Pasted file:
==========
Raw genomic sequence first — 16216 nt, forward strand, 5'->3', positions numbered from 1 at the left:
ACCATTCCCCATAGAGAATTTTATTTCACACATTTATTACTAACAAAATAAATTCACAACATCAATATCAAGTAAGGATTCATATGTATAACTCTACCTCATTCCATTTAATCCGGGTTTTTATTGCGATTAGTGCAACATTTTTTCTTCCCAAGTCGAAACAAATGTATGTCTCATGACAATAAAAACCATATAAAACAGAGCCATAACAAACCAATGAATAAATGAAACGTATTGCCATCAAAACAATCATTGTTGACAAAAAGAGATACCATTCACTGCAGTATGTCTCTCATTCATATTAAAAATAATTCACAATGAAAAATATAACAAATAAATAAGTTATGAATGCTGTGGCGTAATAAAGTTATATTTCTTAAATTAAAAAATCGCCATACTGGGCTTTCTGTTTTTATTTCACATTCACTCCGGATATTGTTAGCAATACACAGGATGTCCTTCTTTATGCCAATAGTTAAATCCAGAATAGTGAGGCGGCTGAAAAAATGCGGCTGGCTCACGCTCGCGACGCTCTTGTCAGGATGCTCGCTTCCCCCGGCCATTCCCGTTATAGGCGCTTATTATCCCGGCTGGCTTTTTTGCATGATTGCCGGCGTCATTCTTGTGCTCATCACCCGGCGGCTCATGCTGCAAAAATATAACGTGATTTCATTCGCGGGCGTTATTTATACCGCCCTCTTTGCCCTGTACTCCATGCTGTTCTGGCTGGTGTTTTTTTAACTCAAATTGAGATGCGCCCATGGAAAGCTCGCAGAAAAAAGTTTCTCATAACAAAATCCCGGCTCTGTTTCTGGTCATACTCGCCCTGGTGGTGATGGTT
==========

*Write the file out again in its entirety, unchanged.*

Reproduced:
Raw genomic sequence first — 16216 nt, forward strand, 5'->3', positions numbered from 1 at the left:
ACCATTCCCCATAGAGAATTTTATTTCACACATTTATTACTAACAAAATAAATTCACAACATCAATATCAAGTAAGGATTCATATGTATAACTCTACCTCATTCCATTTAATCCGGGTTTTTATTGCGATTAGTGCAACATTTTTTCTTCCCAAGTCGAAACAAATGTATGTCTCATGACAATAAAAACCATATAAAACAGAGCCATAACAAACCAATGAATAAATGAAACGTATTGCCATCAAAACAATCATTGTTGACAAAAAGAGATACCATTCACTGCAGTATGTCTCTCATTCATATTAAAAATAATTCACAATGAAAAATATAACAAATAAATAAGTTATGAATGCTGTGGCGTAATAAAGTTATATTTCTTAAATTAAAAAATCGCCATACTGGGCTTTCTGTTTTTATTTCACATTCACTCCGGATATTGTTAGCAATACACAGGATGTCCTTCTTTATGCCAATAGTTAAATCCAGAATAGTGAGGCGGCTGAAAAAATGCGGCTGGCTCACGCTCGCGACGCTCTTGTCAGGATGCTCGCTTCCCCCGGCCATTCCCGTTATAGGCGCTTATTATCCCGGCTGGCTTTTTTGCATGATTGCCGGCGTCATTCTTGTGCTCATCACCCGGCGGCTCATGCTGCAAAAATATAACGTGATTTCATTCGCGGGCGTTATTTATACCGCCCTCTTTGCCCTGTACTCCATGCTGTTCTGGCTGGTGTTTTTTTAACTCAAATTGAGATGCGCCCATGGAAAGCTCGCAGAAAAAAGTTTCTCATAACAAAATCCCGGCTCTGTTTCTGGTCATACTCGCCCTGGTGGTGATGGTT